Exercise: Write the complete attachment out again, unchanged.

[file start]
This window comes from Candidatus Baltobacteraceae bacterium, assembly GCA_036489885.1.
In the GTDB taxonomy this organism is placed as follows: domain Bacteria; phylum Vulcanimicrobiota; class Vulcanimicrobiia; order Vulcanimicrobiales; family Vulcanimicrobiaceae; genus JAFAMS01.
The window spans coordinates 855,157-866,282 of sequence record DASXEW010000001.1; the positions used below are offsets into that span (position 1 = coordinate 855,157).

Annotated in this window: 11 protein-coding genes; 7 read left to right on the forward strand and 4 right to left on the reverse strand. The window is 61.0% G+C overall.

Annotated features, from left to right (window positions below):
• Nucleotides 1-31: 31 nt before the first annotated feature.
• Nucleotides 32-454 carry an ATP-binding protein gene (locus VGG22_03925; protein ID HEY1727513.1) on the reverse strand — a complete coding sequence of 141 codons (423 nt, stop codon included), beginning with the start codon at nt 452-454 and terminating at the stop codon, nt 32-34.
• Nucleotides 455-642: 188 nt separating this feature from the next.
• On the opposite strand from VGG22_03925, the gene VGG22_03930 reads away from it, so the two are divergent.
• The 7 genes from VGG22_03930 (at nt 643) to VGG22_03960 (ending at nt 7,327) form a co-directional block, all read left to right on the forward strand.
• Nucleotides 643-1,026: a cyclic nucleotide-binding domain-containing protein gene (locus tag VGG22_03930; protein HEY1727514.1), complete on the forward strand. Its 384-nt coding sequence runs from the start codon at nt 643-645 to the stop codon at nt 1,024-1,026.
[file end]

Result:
This window comes from Candidatus Baltobacteraceae bacterium, assembly GCA_036489885.1.
In the GTDB taxonomy this organism is placed as follows: domain Bacteria; phylum Vulcanimicrobiota; class Vulcanimicrobiia; order Vulcanimicrobiales; family Vulcanimicrobiaceae; genus JAFAMS01.
The window spans coordinates 855,157-866,282 of sequence record DASXEW010000001.1; the positions used below are offsets into that span (position 1 = coordinate 855,157).

Annotated in this window: 11 protein-coding genes; 7 read left to right on the forward strand and 4 right to left on the reverse strand. The window is 61.0% G+C overall.

Annotated features, from left to right (window positions below):
• Nucleotides 1-31: 31 nt before the first annotated feature.
• Nucleotides 32-454 carry an ATP-binding protein gene (locus VGG22_03925; protein ID HEY1727513.1) on the reverse strand — a complete coding sequence of 141 codons (423 nt, stop codon included), beginning with the start codon at nt 452-454 and terminating at the stop codon, nt 32-34.
• Nucleotides 455-642: 188 nt separating this feature from the next.
• On the opposite strand from VGG22_03925, the gene VGG22_03930 reads away from it, so the two are divergent.
• The 7 genes from VGG22_03930 (at nt 643) to VGG22_03960 (ending at nt 7,327) form a co-directional block, all read left to right on the forward strand.
• Nucleotides 643-1,026: a cyclic nucleotide-binding domain-containing protein gene (locus tag VGG22_03930; protein HEY1727514.1), complete on the forward strand. Its 384-nt coding sequence runs from the start codon at nt 643-645 to the stop codon at nt 1,024-1,026.